# One-way function and uninvertible function [closed]

How can I prove the following:

If $f$ is a one-way function, then it is an uninvertible function?

-

## closed as unclear what you're asking by figlesquidge, Maeher, AFS, e-sushi, John DetersJan 29 '14 at 5:51

Please clarify your specific problem or add additional details to highlight exactly what you need. As it's currently written, it’s hard to tell exactly what you're asking. See the How to Ask page for help clarifying this question.If this question can be reworded to fit the rules in the help center, please edit the question.

Can you update the question with your definition of one-way and uninvertible? To prove the statement you're given, you need to understand the essence of why the two definitions are different. – Reid Jan 28 '14 at 5:59

One-way in the context of cryptography is usually defined to mean that, given an element from the range of a function (or even a series of elements from the range), it is not possible in time polynomial in the input (or maybe output) size to identify the element(s) in the domain that yields the range element(s). This is purely a bound on computational complexity. I can absolutely identify every input for any deterministic encryption algorithm by simply exhaustively searching all possible inputs until the desired output is found. It's only that that will take time($O(2^n))$) for $n$-bit inputs.

Uninvertible is usually defined as a mathematical property of a function which says that an inverse for each element of the range is not guaranteed to exist, or at least to uniquely exist. For example, let $f(a,b)=a\wedge b$, and let $x$ be an output of $f$. What are the values of $a,b$ that produced it? They could be any of $(0,0), (0,1), (1,0)$ if $x=0$, so $f$ is not uniquely invertible.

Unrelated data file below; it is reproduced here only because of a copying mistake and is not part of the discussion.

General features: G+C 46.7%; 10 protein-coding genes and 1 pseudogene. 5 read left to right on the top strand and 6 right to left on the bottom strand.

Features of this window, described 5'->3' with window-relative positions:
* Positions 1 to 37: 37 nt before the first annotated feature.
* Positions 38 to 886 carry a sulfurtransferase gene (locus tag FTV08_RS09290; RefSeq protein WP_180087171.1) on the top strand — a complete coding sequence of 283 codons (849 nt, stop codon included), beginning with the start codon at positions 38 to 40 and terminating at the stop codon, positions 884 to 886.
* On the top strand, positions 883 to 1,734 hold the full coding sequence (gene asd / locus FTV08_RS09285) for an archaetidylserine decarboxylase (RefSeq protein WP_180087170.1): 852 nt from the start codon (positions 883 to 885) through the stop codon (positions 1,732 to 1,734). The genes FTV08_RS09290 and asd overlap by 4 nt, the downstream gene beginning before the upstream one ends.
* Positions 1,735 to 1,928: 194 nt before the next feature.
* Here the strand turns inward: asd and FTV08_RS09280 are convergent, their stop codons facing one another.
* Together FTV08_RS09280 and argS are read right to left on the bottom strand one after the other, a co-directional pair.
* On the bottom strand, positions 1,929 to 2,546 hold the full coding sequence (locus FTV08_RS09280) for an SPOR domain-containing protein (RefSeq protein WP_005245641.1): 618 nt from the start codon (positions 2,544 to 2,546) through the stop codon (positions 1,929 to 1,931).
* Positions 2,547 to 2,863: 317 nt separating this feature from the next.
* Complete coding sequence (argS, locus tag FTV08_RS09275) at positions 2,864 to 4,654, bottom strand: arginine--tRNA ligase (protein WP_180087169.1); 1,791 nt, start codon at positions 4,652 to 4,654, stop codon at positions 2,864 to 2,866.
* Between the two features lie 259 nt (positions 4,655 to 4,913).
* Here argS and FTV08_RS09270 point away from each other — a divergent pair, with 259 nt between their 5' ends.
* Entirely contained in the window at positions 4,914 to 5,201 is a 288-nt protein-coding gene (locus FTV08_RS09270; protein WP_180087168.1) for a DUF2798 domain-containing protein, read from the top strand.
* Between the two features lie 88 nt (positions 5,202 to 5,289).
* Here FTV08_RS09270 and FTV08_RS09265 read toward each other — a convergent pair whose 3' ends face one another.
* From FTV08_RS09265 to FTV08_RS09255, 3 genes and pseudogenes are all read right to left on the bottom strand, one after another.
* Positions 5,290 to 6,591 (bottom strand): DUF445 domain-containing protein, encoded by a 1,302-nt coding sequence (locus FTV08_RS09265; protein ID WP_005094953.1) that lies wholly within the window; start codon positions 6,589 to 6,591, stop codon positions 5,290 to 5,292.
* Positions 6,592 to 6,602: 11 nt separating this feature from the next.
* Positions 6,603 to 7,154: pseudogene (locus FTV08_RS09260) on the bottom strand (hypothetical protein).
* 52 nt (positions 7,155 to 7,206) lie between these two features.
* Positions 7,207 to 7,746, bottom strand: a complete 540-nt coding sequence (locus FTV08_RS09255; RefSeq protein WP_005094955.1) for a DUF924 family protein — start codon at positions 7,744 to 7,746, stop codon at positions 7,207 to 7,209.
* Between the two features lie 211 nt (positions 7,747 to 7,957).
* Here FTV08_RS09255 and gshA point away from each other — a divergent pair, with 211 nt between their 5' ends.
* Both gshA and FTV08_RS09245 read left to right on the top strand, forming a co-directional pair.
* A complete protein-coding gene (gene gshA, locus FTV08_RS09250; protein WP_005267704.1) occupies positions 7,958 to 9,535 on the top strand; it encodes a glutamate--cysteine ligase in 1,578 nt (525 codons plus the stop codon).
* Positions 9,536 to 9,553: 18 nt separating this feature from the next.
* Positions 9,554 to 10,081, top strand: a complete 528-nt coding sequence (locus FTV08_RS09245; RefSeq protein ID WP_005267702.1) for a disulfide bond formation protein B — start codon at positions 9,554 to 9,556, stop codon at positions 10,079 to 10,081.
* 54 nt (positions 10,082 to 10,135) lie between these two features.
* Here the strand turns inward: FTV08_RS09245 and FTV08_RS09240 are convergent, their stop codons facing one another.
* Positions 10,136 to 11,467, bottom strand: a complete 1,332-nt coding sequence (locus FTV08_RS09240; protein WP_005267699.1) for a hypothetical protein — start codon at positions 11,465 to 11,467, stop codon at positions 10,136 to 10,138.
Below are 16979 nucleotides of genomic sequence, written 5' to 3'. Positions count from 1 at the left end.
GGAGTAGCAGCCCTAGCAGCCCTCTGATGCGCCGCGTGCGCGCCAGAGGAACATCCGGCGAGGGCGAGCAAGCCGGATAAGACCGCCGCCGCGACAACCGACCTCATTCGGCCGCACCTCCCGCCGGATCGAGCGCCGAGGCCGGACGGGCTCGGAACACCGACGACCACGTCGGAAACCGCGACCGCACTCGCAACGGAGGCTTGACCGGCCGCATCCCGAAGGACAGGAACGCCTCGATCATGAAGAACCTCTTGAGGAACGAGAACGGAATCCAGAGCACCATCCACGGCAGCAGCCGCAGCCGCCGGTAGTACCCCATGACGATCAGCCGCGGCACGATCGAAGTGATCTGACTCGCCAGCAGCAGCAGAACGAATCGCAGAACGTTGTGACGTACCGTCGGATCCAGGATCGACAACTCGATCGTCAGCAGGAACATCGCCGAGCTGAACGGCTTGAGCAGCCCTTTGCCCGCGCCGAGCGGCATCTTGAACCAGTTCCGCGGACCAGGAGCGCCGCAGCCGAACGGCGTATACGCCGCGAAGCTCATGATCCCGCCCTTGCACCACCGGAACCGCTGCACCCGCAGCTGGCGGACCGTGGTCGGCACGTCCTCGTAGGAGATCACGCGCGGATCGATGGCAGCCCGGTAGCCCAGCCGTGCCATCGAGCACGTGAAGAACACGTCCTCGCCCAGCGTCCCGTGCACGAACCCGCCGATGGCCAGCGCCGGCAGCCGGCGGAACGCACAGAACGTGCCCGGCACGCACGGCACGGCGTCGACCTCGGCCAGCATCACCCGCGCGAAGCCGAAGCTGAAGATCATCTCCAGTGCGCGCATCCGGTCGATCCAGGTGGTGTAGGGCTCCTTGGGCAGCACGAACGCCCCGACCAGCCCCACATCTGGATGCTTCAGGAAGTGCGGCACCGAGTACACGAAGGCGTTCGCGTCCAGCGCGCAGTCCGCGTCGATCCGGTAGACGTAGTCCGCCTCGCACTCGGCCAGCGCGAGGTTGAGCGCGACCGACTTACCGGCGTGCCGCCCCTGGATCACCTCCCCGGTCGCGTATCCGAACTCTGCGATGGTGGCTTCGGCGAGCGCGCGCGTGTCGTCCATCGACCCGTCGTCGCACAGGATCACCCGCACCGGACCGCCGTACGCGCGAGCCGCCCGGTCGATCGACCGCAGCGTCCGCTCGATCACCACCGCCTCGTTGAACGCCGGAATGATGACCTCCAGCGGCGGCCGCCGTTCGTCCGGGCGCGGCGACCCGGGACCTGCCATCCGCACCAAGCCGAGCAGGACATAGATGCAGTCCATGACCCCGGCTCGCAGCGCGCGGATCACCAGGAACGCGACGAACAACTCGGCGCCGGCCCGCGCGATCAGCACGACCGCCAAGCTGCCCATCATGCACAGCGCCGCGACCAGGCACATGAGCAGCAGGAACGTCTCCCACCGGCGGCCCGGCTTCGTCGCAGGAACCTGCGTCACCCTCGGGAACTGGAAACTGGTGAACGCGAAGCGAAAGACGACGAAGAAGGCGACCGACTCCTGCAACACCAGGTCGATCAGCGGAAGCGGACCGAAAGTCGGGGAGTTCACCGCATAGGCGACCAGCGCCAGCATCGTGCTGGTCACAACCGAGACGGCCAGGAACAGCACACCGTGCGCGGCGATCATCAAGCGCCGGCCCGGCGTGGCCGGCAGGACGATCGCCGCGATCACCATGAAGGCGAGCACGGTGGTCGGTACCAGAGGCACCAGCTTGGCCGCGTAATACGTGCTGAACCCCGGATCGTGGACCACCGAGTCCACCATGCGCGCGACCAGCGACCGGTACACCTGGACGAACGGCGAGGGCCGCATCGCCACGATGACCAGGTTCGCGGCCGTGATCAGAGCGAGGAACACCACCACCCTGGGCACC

My guess is that what you really want to show is something like this: Let $f$ be some computable function and let $x=f(a)$ be the output of $f$ at some unique $a\in dom(f)$. If $f$ is one-way (as defined above), then $a$ cannot be computed in time poly($|a|$) given only $x$.

This re-statement assumes definitions for what you mean by one-way and uninvertible. But with that assumption, the proof is simple--just apply the definitions. Intuitively, if you could compute $a$ from $x$ in polynomial time, then $f$ is not one-way by the definition. More formally, suppose there exists a deterministic, polynomial-time algorithm $A$ such that $A(x)=a$ for all $x\in dom(f)$ and $f(a)=x$. Then the pre-image of $x$ under $f$ can be computed in polynomial time, and so $f$ cannot be one-way. This is a contradiction, so $A$ cannot exist. qed.

-

Onto, meaning that the entire codomain is reachable. All of the values in the codomain are mapped to by some elements in the domain. This does not give any requirements about the number of elements that map to a particular element, only that at least one element maps to each element.

One-to-one, meaning that each element is mapped to by at most one element in the domain. This prevents collisions.

Since the requirement for onto restricts the number of elements that map to an element in the codomain to be $>= 1$, and the requirement for one-to-one restricts the number of elements to be $<= 1$, we must conclude that both of these requirements together fix the number of elements that each element maps to, to $1$.

Thus, each element in the codomain is mapped to by exactly $1$ element in the domain, hence each element is assigned a unique partner, and hence it is invertable.

To conclude and answer your question, a function being one-to-one is necessary but not sufficient for it to be invertable.

-
One-way != one-to-one. If you update your answer to explain why this is relevant to a question on one-way functions I'll be very happy to remove the downvote - please reply to this comment [ie write a comment @figlesquidge: blah] when you do it though, because I can't keep checking in. – figlesquidge Jan 28 '14 at 17:24